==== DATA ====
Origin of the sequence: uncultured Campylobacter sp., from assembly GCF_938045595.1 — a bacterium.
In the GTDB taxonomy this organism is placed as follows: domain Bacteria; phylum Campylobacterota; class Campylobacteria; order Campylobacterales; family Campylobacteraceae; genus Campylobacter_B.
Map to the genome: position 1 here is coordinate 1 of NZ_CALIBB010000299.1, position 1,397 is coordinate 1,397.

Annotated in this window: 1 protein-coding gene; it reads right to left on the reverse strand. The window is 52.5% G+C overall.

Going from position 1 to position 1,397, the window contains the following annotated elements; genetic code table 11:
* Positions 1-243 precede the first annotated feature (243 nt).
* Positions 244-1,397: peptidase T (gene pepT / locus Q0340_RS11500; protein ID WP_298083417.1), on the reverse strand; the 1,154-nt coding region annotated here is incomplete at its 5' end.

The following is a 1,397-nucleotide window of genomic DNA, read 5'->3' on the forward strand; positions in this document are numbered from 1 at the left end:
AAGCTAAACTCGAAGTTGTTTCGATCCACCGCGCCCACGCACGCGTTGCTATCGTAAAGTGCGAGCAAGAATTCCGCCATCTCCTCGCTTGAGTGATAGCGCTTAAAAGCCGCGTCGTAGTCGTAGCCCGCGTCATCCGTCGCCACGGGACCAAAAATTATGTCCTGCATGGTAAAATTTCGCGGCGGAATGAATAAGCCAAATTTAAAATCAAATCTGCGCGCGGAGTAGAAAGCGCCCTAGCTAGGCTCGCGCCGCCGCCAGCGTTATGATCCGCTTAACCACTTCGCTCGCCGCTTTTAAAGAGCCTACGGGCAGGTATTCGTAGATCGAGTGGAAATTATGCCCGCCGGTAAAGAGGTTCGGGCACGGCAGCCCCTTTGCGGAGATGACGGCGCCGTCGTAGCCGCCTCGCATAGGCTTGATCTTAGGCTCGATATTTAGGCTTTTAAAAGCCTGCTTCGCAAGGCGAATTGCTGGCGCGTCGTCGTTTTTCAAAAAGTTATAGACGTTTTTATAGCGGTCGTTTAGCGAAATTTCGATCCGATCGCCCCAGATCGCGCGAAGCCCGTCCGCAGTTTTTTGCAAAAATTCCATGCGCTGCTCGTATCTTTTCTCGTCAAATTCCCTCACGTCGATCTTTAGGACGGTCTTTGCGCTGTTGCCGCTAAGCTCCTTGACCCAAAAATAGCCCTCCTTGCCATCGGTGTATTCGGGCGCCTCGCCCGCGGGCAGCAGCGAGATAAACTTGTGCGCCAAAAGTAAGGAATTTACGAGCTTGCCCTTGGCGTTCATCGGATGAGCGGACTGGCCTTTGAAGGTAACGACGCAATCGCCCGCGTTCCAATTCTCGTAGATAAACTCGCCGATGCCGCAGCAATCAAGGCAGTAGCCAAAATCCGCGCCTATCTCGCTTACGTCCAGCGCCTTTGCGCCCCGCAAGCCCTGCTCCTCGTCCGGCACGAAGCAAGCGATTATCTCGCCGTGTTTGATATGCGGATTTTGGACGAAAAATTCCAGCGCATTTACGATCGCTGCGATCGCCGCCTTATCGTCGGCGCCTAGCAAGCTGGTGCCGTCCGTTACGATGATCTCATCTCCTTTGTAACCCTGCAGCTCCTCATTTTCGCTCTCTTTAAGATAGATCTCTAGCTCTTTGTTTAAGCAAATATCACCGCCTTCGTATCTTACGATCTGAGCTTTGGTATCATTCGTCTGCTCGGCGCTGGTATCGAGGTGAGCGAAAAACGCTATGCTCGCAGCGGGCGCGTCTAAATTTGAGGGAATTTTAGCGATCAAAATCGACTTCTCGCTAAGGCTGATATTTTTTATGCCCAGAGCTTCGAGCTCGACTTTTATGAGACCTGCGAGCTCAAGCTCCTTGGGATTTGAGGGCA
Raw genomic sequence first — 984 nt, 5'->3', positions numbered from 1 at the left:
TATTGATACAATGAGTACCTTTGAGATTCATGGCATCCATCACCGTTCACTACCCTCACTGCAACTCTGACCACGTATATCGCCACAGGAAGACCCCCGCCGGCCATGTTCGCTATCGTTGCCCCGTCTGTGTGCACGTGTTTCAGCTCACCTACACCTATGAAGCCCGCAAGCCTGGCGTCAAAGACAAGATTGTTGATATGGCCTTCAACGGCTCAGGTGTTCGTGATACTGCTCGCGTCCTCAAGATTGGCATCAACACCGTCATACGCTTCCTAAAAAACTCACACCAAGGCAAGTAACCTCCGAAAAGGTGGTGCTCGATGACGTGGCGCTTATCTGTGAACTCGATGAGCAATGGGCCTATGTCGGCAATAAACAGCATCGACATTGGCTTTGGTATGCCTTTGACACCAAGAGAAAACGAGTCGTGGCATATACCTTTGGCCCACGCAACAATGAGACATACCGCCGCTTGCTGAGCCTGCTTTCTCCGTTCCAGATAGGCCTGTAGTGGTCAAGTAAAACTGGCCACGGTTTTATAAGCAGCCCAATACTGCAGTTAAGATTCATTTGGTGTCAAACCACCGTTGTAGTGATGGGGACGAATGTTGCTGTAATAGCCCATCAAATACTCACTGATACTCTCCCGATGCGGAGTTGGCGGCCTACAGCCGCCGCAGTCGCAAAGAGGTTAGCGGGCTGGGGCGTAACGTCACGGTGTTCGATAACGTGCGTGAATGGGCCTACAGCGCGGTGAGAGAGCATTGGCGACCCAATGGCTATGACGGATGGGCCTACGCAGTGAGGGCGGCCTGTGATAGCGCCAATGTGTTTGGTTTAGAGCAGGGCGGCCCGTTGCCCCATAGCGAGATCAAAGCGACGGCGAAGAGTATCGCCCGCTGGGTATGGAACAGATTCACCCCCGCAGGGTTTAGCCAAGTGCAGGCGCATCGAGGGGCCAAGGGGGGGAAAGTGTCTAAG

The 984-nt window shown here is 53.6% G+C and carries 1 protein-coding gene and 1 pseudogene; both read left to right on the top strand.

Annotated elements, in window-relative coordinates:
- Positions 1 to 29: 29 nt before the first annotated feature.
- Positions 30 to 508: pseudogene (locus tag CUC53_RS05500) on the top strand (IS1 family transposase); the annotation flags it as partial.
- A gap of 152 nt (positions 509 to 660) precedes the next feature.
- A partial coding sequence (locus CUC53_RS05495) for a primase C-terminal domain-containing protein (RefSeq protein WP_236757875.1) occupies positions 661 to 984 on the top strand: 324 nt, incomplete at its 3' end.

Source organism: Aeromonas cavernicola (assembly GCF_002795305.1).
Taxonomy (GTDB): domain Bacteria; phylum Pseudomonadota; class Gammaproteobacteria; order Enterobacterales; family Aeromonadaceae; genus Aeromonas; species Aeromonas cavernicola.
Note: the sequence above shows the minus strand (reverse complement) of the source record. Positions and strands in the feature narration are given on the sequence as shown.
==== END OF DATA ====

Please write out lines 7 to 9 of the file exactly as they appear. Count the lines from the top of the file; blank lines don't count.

* Positions 244-1,397: peptidase T (gene pepT / locus Q0340_RS11500; protein ID WP_298083417.1), on the reverse strand; the 1,154-nt coding region annotated here is incomplete at its 5' end.

The following is a 1,397-nucleotide window of genomic DNA, read 5'->3' on the forward strand; positions in this document are numbered from 1 at the left end:
AAGCTAAACTCGAAGTTGTTTCGATCCACCGCGCCCACGCACGCGTTGCTATCGTAAAGTGCGAGCAAGAATTCCGCCATCTCCTCGCTTGAGTGATAGCGCTTAAAAGCCGCGTCGTAGTCGTAGCCCGCGTCATCCGTCGCCACGGGACCAAAAATTATGTCCTGCATGGTAAAATTTCGCGGCGGAATGAATAAGCCAAATTTAAAATCAAATCTGCGCGCGGAGTAGAAAGCGCCCTAGCTAGGCTCGCGCCGCCGCCAGCGTTATGATCCGCTTAACCACTTCGCTCGCCGCTTTTAAAGAGCCTACGGGCAGGTATTCGTAGATCGAGTGGAAATTATGCCCGCCGGTAAAGAGGTTCGGGCACGGCAGCCCCTTTGCGGAGATGACGGCGCCGTCGTAGCCGCCTCGCATAGGCTTGATCTTAGGCTCGATATTTAGGCTTTTAAAAGCCTGCTTCGCAAGGCGAATTGCTGGCGCGTCGTCGTTTTTCAAAAAGTTATAGACGTTTTTATAGCGGTCGTTTAGCGAAATTTCGATCCGATCGCCCCAGATCGCGCGAAGCCCGTCCGCAGTTTTTTGCAAAAATTCCATGCGCTGCTCGTATCTTTTCTCGTCAAATTCCCTCACGTCGATCTTTAGGACGGTCTTTGCGCTGTTGCCGCTAAGCTCCTTGACCCAAAAATAGCCCTCCTTGCCATCGGTGTATTCGGGCGCCTCGCCCGCGGGCAGCAGCGAGATAAACTTGTGCGCCAAAAGTAAGGAATTTACGAGCTTGCCCTTGGCGTTCATCGGATGAGCGGACTGGCCTTTGAAGGTAACGACGCAATCGCCCGCGTTCCAATTCTCGTAGATAAACTCGCCGATGCCGCAGCAATCAAGGCAGTAGCCAAAATCCGCGCCTATCTCGCTTACGTCCAGCGCCTTTGCGCCCCGCAAGCCCTGCTCCTCGTCCGGCACGAAGCAAGCGATTATCTCGCCGTGTTTGATATGCGGATTTTGGACGAAAAATTCCAGCGCATTTACGATCGCTGCGATCGCCGCCTTATCGTCGGCGCCTAGCAAGCTGGTGCCGTCCGTTACGATGATCTCATCTCCTTTGTAACCCTGCAGCTCCTCATTTTCGCTCTCTTTAAGATAGATCTCTAGCTCTTTGTTTAAGCAAATATCACCGCCTTCGTATCTTACGATCTGAGCTTTGGTATCATTCGTCTGCTCGGCGCTGGTATCGAGGTGAGCGAAAAACGCTATGCTCGCAGCGGGCGCGTCTAAATTTGAGGGAATTTTAGCGATCAAAATCGACTTCTCGCTAAGGCTGATATTTTTTATGCCCAGAGCTTCGAGCTCGACTTTTATGAGACCTGCGAGCTCAAGCTCCTTGGGATTTGAGGGCA